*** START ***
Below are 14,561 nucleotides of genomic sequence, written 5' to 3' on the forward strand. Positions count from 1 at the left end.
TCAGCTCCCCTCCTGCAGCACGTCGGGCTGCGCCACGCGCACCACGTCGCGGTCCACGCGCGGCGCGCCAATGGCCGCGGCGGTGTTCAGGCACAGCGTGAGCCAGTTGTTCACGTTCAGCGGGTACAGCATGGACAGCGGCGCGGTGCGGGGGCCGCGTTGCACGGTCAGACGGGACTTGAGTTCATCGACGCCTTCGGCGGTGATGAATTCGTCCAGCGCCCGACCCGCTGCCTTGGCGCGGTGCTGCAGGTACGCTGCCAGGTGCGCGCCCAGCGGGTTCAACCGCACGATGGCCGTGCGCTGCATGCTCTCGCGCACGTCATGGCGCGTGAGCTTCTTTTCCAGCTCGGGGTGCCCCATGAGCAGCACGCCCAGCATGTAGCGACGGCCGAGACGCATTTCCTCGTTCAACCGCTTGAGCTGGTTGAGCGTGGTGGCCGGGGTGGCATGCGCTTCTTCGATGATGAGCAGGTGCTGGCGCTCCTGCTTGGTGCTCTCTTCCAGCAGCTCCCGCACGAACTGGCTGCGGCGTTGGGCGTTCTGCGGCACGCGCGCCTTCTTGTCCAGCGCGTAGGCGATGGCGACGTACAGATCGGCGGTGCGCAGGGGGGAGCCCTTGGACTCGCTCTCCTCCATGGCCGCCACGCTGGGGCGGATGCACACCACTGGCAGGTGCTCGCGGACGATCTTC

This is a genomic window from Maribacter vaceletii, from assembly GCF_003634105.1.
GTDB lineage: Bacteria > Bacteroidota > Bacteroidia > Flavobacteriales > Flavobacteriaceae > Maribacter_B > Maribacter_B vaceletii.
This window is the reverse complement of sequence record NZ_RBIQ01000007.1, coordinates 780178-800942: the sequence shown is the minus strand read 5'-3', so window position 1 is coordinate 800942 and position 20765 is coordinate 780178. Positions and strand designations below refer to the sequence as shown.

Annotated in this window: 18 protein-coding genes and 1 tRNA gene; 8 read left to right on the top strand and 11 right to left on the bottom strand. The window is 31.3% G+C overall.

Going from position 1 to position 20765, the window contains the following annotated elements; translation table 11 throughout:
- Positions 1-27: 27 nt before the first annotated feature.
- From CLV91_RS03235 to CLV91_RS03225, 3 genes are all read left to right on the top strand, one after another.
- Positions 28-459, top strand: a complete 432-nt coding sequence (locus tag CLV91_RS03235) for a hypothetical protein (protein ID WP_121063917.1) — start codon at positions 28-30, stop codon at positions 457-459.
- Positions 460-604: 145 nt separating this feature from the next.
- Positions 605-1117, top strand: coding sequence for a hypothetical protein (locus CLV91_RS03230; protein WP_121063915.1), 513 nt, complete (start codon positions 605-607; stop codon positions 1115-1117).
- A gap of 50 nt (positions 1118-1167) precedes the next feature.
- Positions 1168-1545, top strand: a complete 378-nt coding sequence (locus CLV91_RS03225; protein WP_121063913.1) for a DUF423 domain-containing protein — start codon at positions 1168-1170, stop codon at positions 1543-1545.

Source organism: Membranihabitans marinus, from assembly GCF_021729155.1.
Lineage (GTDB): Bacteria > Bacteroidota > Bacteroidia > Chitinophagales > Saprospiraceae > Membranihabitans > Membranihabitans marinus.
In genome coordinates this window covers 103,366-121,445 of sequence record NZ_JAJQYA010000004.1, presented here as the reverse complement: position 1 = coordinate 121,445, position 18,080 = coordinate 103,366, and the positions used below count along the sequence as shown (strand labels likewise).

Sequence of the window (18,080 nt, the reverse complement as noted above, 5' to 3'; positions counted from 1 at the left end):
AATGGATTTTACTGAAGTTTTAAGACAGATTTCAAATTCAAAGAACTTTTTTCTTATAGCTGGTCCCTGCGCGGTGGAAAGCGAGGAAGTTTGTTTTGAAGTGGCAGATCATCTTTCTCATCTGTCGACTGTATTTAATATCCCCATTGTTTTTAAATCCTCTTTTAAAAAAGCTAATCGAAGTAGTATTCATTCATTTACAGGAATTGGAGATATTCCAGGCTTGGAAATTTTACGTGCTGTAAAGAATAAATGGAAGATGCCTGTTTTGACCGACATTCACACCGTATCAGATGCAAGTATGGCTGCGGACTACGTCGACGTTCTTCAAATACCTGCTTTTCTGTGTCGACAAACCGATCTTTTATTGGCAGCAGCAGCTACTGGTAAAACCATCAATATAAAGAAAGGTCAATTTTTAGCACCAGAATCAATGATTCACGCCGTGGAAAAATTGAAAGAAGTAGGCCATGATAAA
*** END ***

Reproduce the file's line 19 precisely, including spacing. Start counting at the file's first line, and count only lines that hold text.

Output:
AATGGATTTTACTGAAGTTTTAAGACAGATTTCAAATTCAAAGAACTTTTTTCTTATAGCTGGTCCCTGCGCGGTGGAAAGCGAGGAAGTTTGTTTTGAAGTGGCAGATCATCTTTCTCATCTGTCGACTGTATTTAATATCCCCATTGTTTTTAAATCCTCTTTTAAAAAAGCTAATCGAAGTAGTATTCATTCATTTACAGGAATTGGAGATATTCCAGGCTTGGAAATTTTACGTGCTGTAAAGAATAAATGGAAGATGCCTGTTTTGACCGACATTCACACCGTATCAGATGCAAGTATGGCTGCGGACTACGTCGACGTTCTTCAAATACCTGCTTTTCTGTGTCGACAAACCGATCTTTTATTGGCAGCAGCAGCTACTGGTAAAACCATCAATATAAAGAAAGGTCAATTTTTAGCACCAGAATCAATGATTCACGCCGTGGAAAAATTGAAAGAAGTAGGCCATGATAAA